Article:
A new report by financial giant Credit Suisse shows that the world’s super-rich have accumulated more than half the world’s wealth, while the 3.5 billion poorest in the world account for just 2.7 percent.
Since the financial crisis, the report states, the world’s top 1 percent have seen their share of global wealth rise 18 percent to 50.1 percent, or roughly $140 trillion.
“From 2013 onward, the share of the top 5 percent has been above the level observed at the start of the century, and the share of the top 1 percent is now significantly above the level we estimate for 2000,” Credit Suisse’s Global Wealth Report explains. It adds that the number of millionaires in the world is also expected to grow to an all-time high of 44 million over the next five years.
The report also draws attention to the shattering levels of inequality that exist on the global wealth pyramid. “The 3.5 billion adults with wealth below USD [US Dollars] 10,000 account for 2.7 percent of global wealth,” the report reads. “In contrast, the 36 million millionaires comprise less than 1 percent of the adult population, but own 46 percent of household wealth.”
Credit Suisse also singles out millennials has having had an “unlucky” start to their financial independence, due to the banks’ decision to be grossly irresponsible prior to the 2008 financial crisis, their decision to install tighter credit ratings, and their decision to hand out more than $1.3 trillion in student debt. The report describes the “perfect storm” holding back wealth accumulation — particularly in North America and Europe.
“Millennials have everywhere met their challenges and opportunities energetically — for example by pursuing a more active, healthy lifestyle and participating in the sharing economy,” Credit Suisse notes, seemingly cheering on millennials’ addiction to avocado toast and their decision to kill off dozens of industries. “Nevertheless, on the whole, they are not what one would call a lucky generation.”
The report comes as economists warn the world is entering a second “Gilded Age”, defined by extreme inequality and concentrated wealth in the hands of a few.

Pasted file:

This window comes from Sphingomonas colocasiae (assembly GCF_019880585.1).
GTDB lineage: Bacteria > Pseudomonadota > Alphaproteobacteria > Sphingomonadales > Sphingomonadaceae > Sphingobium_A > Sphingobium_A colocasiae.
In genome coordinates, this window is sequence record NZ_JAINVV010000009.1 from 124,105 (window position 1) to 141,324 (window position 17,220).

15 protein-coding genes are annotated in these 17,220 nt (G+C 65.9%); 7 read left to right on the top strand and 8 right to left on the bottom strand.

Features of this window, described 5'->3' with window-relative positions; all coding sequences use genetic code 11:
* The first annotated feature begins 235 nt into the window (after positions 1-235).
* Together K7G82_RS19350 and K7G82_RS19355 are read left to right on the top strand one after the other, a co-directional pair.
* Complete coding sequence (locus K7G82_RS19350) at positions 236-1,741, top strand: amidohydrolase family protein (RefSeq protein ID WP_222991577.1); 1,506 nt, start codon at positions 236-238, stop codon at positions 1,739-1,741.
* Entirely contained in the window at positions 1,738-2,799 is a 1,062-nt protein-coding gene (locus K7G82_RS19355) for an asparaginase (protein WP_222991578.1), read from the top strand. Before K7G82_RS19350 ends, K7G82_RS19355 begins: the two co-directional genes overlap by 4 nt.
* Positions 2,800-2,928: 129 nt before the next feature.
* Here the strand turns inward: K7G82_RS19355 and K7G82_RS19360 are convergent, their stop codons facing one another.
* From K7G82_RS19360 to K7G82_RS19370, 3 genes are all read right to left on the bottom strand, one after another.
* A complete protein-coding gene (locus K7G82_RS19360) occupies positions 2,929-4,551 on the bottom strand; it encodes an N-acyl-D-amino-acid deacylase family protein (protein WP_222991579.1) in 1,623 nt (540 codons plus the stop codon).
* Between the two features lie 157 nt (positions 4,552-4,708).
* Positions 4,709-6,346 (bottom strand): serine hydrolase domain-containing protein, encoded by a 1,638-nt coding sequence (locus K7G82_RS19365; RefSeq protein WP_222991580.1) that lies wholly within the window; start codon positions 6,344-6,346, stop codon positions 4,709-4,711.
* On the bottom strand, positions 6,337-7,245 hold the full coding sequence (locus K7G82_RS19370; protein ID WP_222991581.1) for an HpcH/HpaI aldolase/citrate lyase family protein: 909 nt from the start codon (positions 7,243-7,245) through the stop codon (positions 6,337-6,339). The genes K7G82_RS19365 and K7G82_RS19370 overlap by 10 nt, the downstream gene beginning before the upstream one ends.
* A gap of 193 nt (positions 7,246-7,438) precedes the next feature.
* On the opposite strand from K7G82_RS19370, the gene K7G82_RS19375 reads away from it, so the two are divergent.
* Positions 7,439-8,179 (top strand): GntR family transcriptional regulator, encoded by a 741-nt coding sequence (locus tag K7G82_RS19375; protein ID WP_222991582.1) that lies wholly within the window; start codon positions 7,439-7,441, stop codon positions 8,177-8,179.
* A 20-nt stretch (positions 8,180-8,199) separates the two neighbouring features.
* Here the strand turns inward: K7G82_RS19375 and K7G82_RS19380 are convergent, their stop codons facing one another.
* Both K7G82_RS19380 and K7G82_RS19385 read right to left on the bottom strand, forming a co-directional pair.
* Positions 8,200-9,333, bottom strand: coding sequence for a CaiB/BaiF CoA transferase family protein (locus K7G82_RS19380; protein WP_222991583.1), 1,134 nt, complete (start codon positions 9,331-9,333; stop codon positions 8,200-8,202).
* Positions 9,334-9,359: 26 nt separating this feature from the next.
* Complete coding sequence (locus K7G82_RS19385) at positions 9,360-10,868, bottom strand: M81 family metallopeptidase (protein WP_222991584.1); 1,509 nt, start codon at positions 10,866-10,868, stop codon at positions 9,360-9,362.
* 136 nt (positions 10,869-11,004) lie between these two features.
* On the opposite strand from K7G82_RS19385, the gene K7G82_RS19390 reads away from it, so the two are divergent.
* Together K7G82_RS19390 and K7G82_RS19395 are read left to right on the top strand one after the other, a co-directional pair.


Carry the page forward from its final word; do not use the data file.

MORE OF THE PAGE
A report by the Swiss bank UBS reported that “the world’s ultrawealthy are flourishing” despite geopolitical uncertainty. “Wealth concentration is as high as in 1905, this is something billionaires are concerned about,” Josef Stadler, the study’s lead author, told The Guardian. “The question is to what extent is [this] sustainable and at what point will society strike back?”
Another recent paper by the Institute of Policy Studies found that Bill Gates, Jeff Bezos and Warren Buffet alone hold more wealth then the combined assets of the entire bottom half of the American population.
“These figures underestimate our current levels of wealth concentration,” the study read. “The growing use of offshore tax havens and legal trusts has made the concealing assets more widespread than ever before.”
As it so happens, a trove of documents obtained last week by the International Consortium of Investigative Journalists shed some light on the extent to which the world’s elite were stashing the cash away, tax free. The documents, nicknamed the Paradise Papers, originated from the Bermuda-based law firm Appleby and show that there is no ideological divide when it comes to the super-rich hiding their assets and conducting questionable business activities.
Trump’s billionaire Commerce Secretary Wilbur Ross, for instance, was revealed to have an existing stake in a shipping firm, Navigator Holdings, that makes millions of dollars a year and counts a Kremlin-linked gas company as one of its top clients. (Ross sold off the majority of his other holdings upon joining the Trump administration.) The Queen’s private estate was also revealed to have invested $13 million in offshore tax havens at the same time that British citizens were forking over half-a-billion in taxpayer dollars to refurbish Buckingham Palace. Other names that appeared in Paradise Paper documents included Madonna, Bono, Keira Knightley and former Democratic presidential hopeful Gen. Wesley Clark.